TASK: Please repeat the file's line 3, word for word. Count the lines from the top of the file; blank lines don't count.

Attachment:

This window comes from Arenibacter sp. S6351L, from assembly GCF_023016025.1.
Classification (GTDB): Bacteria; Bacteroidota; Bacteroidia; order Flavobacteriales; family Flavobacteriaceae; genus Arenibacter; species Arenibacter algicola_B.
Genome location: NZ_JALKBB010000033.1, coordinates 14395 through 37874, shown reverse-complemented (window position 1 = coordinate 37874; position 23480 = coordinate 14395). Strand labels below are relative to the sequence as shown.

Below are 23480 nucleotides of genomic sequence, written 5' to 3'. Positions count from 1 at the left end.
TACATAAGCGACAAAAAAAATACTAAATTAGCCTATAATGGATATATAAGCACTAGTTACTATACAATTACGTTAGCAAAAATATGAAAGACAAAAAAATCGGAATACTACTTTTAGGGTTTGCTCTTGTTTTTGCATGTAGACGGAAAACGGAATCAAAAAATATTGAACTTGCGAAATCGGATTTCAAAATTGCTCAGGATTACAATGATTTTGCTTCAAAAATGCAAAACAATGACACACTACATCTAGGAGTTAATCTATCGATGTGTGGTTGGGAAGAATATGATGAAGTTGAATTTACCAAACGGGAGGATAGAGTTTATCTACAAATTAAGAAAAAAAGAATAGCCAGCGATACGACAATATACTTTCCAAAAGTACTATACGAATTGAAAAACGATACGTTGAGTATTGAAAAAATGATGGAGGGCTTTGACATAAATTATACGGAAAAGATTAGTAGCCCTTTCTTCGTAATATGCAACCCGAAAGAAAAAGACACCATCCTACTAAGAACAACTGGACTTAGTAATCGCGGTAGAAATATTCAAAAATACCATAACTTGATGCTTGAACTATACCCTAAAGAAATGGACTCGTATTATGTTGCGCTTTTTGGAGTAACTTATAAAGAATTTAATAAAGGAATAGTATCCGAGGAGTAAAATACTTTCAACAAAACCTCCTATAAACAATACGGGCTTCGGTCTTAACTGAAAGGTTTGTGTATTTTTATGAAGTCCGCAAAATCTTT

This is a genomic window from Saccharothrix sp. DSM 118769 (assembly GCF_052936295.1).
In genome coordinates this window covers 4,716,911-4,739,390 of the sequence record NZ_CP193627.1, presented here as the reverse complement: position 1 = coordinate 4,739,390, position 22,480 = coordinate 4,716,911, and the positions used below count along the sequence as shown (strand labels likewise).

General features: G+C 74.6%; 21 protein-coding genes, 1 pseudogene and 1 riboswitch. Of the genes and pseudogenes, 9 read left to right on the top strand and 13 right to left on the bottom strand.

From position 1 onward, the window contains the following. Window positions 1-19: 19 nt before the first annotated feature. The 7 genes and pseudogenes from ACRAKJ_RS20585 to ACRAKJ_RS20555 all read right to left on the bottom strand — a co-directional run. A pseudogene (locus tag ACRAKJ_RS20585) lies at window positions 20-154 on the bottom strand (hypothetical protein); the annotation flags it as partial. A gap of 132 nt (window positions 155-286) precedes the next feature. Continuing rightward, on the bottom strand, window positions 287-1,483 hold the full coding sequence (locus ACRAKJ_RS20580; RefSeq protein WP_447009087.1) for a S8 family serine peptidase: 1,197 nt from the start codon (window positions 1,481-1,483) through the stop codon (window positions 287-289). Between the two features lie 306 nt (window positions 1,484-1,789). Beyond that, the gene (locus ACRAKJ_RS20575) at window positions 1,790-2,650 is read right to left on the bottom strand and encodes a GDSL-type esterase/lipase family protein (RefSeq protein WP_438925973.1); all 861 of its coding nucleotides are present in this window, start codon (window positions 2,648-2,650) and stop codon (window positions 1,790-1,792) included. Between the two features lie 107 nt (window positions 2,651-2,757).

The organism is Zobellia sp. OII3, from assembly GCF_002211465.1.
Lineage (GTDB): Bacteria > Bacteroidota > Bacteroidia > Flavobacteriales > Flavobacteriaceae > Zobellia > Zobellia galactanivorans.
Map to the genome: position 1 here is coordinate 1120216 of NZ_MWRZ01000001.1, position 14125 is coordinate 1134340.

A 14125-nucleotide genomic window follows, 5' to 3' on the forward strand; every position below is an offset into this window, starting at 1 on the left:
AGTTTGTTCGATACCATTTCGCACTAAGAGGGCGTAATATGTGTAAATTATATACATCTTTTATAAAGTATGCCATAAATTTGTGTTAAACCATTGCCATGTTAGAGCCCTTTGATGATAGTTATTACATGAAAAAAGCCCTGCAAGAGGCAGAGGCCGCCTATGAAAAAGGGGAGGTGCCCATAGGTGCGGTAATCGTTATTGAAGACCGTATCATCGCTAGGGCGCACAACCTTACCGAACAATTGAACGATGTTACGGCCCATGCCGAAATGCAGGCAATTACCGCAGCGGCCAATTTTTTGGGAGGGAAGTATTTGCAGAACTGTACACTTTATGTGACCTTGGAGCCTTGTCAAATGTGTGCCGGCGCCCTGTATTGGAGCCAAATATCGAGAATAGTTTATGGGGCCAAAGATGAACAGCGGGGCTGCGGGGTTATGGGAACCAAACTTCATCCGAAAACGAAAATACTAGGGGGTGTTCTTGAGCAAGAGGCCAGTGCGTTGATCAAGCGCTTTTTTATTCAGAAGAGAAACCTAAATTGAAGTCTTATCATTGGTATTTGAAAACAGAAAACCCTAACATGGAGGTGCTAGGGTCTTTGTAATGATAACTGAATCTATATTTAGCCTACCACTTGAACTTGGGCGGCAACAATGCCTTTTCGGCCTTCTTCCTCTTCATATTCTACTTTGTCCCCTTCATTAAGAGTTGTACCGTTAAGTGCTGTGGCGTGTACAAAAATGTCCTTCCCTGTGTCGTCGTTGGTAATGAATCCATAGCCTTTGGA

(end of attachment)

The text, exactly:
Genome location: NZ_JALKBB010000033.1, coordinates 14395 through 37874, shown reverse-complemented (window position 1 = coordinate 37874; position 23480 = coordinate 14395). Strand labels below are relative to the sequence as shown.